While no single policy, including ending the Hyde Amendment or Helms Amendment, would protect all abortion access across the country, it’s important to have elected officials who will support a vast array of policies to expand reproductive freedom in every way possible. It will be up to Congress to finish the job and eliminate all outstanding abortion restrictions from the appropriations process, increase funding for programs that expand sexual and reproductive health care services in the U.S. and around the world, and pass much-needed proactive legislation, such as the Women’s Health Protection Act, the EACH Act, the Global HER Act, and more.
Planned Parenthood, our supporters, and our partners stand with the Biden administration and Congress when they stand up for the health and rights of all people. It’s time to speak with one clear voice: Everyone — no matter their insurance coverage or how much money they make— should be able to access the full range of reproductive health care, including abortion. It’s time to end the Hyde Amendment.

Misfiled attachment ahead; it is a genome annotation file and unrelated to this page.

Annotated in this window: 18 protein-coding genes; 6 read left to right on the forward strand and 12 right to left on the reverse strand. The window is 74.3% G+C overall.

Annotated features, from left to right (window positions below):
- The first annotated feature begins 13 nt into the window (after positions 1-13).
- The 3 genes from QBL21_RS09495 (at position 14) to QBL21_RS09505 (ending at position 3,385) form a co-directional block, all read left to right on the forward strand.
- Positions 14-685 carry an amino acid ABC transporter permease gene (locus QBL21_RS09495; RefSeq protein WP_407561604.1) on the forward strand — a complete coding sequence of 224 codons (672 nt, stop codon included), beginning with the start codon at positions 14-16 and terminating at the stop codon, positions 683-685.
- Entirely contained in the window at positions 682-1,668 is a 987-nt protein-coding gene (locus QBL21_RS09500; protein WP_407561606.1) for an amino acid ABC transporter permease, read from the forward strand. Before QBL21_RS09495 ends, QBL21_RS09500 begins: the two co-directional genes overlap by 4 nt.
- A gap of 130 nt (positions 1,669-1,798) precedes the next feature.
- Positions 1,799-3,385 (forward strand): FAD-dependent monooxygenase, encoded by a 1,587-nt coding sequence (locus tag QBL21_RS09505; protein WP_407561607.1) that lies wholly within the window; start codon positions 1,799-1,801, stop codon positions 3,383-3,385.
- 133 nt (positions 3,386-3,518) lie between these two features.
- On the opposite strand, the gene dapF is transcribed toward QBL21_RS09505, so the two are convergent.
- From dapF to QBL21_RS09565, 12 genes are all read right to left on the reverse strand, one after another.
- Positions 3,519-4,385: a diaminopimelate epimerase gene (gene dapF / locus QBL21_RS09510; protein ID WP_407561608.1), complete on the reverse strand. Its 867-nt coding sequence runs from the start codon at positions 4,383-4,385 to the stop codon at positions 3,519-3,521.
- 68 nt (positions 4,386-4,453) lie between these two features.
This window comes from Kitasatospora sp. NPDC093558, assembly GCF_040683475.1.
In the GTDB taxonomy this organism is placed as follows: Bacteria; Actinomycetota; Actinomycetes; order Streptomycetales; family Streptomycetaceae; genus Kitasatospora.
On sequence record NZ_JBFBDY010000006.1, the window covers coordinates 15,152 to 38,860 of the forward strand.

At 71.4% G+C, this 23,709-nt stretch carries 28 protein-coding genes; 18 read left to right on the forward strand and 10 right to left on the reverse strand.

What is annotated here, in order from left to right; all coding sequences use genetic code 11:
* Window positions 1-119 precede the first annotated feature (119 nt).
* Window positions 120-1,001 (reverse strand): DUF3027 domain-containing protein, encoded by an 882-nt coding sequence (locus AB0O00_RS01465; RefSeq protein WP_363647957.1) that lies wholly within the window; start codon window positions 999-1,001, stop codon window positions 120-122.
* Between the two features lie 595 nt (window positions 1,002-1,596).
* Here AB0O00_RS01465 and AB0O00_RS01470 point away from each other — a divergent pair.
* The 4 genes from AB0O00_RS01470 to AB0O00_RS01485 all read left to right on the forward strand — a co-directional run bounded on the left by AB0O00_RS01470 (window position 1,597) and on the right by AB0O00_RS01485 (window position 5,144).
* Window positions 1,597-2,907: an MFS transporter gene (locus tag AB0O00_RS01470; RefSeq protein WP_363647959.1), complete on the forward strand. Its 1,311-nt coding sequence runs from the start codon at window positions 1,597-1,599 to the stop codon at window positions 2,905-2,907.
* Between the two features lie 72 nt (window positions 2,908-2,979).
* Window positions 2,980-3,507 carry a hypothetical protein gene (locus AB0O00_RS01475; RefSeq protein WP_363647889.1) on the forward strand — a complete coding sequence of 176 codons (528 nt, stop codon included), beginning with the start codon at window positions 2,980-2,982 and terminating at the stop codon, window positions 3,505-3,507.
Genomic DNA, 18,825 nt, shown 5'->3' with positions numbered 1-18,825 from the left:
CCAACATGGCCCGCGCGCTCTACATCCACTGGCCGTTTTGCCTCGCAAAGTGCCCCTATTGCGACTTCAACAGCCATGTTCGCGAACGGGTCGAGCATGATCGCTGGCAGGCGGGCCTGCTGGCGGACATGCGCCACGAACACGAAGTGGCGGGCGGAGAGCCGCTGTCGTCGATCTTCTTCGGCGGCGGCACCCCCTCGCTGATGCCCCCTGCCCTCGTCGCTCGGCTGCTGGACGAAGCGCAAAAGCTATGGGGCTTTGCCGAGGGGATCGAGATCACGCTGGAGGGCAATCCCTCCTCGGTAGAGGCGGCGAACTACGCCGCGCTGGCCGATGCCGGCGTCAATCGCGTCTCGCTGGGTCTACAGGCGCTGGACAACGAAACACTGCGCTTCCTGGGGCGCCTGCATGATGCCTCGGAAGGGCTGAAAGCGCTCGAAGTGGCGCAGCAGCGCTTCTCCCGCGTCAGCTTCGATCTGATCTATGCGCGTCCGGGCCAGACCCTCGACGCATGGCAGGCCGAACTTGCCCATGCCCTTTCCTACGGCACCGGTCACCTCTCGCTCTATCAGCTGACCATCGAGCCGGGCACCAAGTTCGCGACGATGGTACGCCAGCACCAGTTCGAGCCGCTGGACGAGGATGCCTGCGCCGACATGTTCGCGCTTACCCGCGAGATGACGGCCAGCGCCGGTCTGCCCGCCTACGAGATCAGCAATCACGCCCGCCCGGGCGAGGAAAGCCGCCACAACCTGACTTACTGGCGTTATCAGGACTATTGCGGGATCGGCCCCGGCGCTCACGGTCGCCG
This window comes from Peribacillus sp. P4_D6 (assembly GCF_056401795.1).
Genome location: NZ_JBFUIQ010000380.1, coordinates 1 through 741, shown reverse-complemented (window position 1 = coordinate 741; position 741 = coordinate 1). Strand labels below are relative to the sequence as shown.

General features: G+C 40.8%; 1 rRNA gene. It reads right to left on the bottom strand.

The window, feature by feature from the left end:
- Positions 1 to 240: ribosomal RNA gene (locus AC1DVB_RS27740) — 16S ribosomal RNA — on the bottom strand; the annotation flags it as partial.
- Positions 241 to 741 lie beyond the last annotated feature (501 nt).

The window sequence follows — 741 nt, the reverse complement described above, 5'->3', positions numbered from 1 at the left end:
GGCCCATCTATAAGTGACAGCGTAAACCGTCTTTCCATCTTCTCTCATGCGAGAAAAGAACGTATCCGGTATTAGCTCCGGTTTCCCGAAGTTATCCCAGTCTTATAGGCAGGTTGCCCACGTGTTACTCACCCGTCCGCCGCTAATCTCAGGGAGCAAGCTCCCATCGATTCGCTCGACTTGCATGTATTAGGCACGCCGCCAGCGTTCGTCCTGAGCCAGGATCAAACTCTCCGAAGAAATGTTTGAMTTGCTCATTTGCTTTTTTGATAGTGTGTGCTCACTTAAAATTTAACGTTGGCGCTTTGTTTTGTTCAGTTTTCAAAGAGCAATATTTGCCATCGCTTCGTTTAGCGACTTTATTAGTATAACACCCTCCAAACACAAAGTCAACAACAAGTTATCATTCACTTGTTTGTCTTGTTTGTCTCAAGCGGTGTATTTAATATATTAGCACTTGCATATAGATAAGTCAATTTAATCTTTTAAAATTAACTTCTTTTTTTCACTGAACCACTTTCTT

Planned Parenthood is the nation’s leading provider and advocate of high-quality, affordable sexual and reproductive health care for all people, as well as the nation’s largest provider of sex education. With more than 600 health centers across the country, Planned Parenthood organizations serve all patients with care and compassion, with respect, and without judgment, striving to create equitable access to health care. Through health centers, programs in schools and communities, and online resources, Planned Parenthood is a trusted source of reliable education and information that allows people to make informed health decisions. We do all this because we care passionately about helping people lead healthier lives. Planned Parenthood Federation of America (PPFA) is a 501(c)(3) charitable organization that supports the independently incorporated Planned Parenthood affiliates.